Commissioner Esty's Speaking Fees
In 2009, Esty received a $7,500 speaker's fee from United Illuminating, the utility company that supplies electricity to southwestern Connecticut and the New Haven area.
Meanwhile, Esty also received $10,000 fees from two other corporations in Connecticut — UTC Power, a fuel cell company that is part of United Technologies Corp., and ING, the financial services corporation — for speeches about three years ago.
Esty had submitted a recusal list of companies he had consulted for. But his spokesman drew a distinction between consulting and speaking. The spokesman said:
"... There's a real distinction between the kind of relationship you have over time and working closely with the management of a company [as a consultant], as opposed to the one-time 'come in, give a talk, leave' relationship [of speech-making]. It's just very different."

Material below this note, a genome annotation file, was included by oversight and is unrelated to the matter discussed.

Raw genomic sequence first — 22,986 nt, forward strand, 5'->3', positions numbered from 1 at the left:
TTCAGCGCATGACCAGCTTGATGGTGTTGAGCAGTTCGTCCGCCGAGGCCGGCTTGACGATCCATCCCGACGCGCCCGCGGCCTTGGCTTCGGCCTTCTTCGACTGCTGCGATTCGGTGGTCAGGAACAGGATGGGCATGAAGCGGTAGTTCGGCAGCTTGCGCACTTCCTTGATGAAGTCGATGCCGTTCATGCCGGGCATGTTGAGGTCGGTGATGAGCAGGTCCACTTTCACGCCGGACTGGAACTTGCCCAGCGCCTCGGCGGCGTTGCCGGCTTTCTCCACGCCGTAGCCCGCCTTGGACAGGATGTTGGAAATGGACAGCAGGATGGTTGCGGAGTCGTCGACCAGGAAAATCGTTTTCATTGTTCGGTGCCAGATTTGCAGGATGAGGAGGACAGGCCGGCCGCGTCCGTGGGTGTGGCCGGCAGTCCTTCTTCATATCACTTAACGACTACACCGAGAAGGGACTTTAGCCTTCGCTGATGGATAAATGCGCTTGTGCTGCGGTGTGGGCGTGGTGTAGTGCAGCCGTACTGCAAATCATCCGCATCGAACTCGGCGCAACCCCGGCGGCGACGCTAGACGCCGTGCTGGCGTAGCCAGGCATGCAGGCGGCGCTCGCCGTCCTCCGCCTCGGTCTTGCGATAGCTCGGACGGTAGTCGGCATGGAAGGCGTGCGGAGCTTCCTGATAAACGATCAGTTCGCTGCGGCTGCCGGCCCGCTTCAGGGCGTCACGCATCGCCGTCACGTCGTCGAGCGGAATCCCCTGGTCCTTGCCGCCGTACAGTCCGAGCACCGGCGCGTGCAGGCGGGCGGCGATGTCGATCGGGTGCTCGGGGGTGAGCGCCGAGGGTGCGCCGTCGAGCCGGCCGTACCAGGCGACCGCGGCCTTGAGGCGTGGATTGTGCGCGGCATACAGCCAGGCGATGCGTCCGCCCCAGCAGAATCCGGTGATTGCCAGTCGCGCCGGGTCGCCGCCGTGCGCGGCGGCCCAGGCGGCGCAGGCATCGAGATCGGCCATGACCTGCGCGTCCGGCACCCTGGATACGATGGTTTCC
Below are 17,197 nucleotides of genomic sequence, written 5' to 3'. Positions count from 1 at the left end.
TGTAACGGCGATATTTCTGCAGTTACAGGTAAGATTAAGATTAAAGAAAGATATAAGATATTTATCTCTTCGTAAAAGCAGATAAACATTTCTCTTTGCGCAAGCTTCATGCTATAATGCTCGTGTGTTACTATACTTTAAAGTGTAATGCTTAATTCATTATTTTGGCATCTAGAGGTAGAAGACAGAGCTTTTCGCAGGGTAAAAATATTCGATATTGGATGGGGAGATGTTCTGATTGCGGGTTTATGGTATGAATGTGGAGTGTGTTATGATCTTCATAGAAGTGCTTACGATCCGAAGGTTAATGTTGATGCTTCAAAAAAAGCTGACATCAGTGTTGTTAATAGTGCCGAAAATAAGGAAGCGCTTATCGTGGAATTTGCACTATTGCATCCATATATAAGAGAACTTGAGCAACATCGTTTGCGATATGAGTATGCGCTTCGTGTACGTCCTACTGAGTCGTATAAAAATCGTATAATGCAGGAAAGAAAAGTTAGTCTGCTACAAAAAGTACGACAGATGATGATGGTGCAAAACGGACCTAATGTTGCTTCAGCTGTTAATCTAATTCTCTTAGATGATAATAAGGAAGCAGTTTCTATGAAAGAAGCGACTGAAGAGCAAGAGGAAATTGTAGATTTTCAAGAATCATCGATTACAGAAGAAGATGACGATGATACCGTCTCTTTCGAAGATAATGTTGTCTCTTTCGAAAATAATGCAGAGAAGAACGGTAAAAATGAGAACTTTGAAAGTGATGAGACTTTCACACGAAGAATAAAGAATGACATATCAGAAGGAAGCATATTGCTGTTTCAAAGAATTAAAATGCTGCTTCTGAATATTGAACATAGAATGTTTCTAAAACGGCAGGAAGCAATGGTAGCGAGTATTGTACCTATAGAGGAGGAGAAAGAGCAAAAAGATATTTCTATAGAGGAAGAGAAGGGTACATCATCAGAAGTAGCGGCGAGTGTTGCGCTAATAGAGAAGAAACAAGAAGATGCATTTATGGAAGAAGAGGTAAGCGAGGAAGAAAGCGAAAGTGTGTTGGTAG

I don't know what the letter of the law says, but in general I buy that argument. On a different scale, I do consulting work and I give speeches, both for money, and to me it's clear. If you're consulting for someone, you are working for them. If you are giving a speech, it's not even remotely the same. it's more analogous to being a freelance writer who is in high demand. Someone pays you for a piece, you write it and submit it, and you move on. Someone calls up you (or your agent), asks you to give a talk, you give it, and you move on. But again, that might not be what the law says.